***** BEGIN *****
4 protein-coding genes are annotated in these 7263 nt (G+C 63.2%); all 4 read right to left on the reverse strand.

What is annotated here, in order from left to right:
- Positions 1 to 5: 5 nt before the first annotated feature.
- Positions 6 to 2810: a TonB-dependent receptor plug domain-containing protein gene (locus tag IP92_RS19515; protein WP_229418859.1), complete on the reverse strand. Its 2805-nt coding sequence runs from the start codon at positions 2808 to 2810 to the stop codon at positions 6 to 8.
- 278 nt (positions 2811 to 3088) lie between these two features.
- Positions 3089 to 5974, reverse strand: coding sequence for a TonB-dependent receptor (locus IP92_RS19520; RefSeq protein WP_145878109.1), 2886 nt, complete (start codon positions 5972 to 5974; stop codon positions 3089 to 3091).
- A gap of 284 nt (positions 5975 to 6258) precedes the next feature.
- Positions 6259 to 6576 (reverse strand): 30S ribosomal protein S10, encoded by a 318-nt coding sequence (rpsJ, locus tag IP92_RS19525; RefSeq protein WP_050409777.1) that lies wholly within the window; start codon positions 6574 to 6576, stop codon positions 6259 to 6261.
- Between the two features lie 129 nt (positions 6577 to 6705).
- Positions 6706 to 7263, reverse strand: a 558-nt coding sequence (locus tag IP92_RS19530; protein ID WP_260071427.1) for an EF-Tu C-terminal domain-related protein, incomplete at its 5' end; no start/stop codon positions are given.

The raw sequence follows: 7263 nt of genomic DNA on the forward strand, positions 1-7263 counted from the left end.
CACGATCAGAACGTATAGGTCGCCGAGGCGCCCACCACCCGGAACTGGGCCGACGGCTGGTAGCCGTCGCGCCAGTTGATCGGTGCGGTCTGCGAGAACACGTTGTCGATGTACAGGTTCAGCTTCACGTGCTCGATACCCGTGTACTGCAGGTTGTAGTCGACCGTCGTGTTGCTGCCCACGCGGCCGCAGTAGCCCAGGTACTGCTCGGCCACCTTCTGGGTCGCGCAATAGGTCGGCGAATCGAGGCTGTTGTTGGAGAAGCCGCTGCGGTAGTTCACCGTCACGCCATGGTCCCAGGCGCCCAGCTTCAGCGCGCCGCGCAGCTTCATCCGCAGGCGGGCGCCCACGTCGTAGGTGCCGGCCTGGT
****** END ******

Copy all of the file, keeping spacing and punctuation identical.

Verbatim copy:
4 protein-coding genes are annotated in these 7263 nt (G+C 63.2%); all 4 read right to left on the reverse strand.

What is annotated here, in order from left to right:
- Positions 1 to 5: 5 nt before the first annotated feature.
- Positions 6 to 2810: a TonB-dependent receptor plug domain-containing protein gene (locus tag IP92_RS19515; protein WP_229418859.1), complete on the reverse strand. Its 2805-nt coding sequence runs from the start codon at positions 2808 to 2810 to the stop codon at positions 6 to 8.
- 278 nt (positions 2811 to 3088) lie between these two features.
- Positions 3089 to 5974, reverse strand: coding sequence for a TonB-dependent receptor (locus IP92_RS19520; RefSeq protein WP_145878109.1), 2886 nt, complete (start codon positions 5972 to 5974; stop codon positions 3089 to 3091).
- A gap of 284 nt (positions 5975 to 6258) precedes the next feature.
- Positions 6259 to 6576 (reverse strand): 30S ribosomal protein S10, encoded by a 318-nt coding sequence (rpsJ, locus tag IP92_RS19525; RefSeq protein WP_050409777.1) that lies wholly within the window; start codon positions 6574 to 6576, stop codon positions 6259 to 6261.
- Between the two features lie 129 nt (positions 6577 to 6705).
- Positions 6706 to 7263, reverse strand: a 558-nt coding sequence (locus tag IP92_RS19530; protein ID WP_260071427.1) for an EF-Tu C-terminal domain-related protein, incomplete at its 5' end; no start/stop codon positions are given.

The raw sequence follows: 7263 nt of genomic DNA on the forward strand, positions 1-7263 counted from the left end.
CACGATCAGAACGTATAGGTCGCCGAGGCGCCCACCACCCGGAACTGGGCCGACGGCTGGTAGCCGTCGCGCCAGTTGATCGGTGCGGTCTGCGAGAACACGTTGTCGATGTACAGGTTCAGCTTCACGTGCTCGATACCCGTGTACTGCAGGTTGTAGTCGACCGTCGTGTTGCTGCCCACGCGGCCGCAGTAGCCCAGGTACTGCTCGGCCACCTTCTGGGTCGCGCAATAGGTCGGCGAATCGAGGCTGTTGTTGGAGAAGCCGCTGCGGTAGTTCACCGTCACGCCATGGTCCCAGGCGCCCAGCTTCAGCGCGCCGCGCAGCTTCATCCGCAGGCGGGCGCCCACGTCGTAGGTGCCGGCCTGGT